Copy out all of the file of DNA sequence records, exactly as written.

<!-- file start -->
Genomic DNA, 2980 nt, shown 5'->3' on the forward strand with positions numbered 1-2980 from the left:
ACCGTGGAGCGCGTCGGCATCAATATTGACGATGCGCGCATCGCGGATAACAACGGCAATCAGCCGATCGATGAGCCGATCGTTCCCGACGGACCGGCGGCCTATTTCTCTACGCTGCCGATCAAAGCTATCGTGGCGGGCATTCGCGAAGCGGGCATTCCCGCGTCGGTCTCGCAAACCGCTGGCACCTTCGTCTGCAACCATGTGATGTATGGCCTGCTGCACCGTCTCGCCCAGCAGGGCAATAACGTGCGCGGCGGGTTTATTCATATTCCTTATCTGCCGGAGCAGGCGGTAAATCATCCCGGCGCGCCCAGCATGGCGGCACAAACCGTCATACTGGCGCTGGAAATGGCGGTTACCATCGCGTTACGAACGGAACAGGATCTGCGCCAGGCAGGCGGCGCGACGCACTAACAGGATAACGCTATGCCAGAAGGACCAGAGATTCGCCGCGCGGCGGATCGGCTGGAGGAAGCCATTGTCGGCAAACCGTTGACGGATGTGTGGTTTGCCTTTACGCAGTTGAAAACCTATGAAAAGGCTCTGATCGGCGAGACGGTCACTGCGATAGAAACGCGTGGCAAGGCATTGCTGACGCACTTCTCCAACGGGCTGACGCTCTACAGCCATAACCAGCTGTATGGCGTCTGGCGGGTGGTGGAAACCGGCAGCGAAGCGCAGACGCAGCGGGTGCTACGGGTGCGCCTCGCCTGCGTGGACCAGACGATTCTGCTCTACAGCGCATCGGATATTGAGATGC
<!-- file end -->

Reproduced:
Genomic DNA, 2980 nt, shown 5'->3' on the forward strand with positions numbered 1-2980 from the left:
ACCGTGGAGCGCGTCGGCATCAATATTGACGATGCGCGCATCGCGGATAACAACGGCAATCAGCCGATCGATGAGCCGATCGTTCCCGACGGACCGGCGGCCTATTTCTCTACGCTGCCGATCAAAGCTATCGTGGCGGGCATTCGCGAAGCGGGCATTCCCGCGTCGGTCTCGCAAACCGCTGGCACCTTCGTCTGCAACCATGTGATGTATGGCCTGCTGCACCGTCTCGCCCAGCAGGGCAATAACGTGCGCGGCGGGTTTATTCATATTCCTTATCTGCCGGAGCAGGCGGTAAATCATCCCGGCGCGCCCAGCATGGCGGCACAAACCGTCATACTGGCGCTGGAAATGGCGGTTACCATCGCGTTACGAACGGAACAGGATCTGCGCCAGGCAGGCGGCGCGACGCACTAACAGGATAACGCTATGCCAGAAGGACCAGAGATTCGCCGCGCGGCGGATCGGCTGGAGGAAGCCATTGTCGGCAAACCGTTGACGGATGTGTGGTTTGCCTTTACGCAGTTGAAAACCTATGAAAAGGCTCTGATCGGCGAGACGGTCACTGCGATAGAAACGCGTGGCAAGGCATTGCTGACGCACTTCTCCAACGGGCTGACGCTCTACAGCCATAACCAGCTGTATGGCGTCTGGCGGGTGGTGGAAACCGGCAGCGAAGCGCAGACGCAGCGGGTGCTACGGGTGCGCCTCGCCTGCGTGGACCAGACGATTCTGCTCTACAGCGCATCGGATATTGAGATGC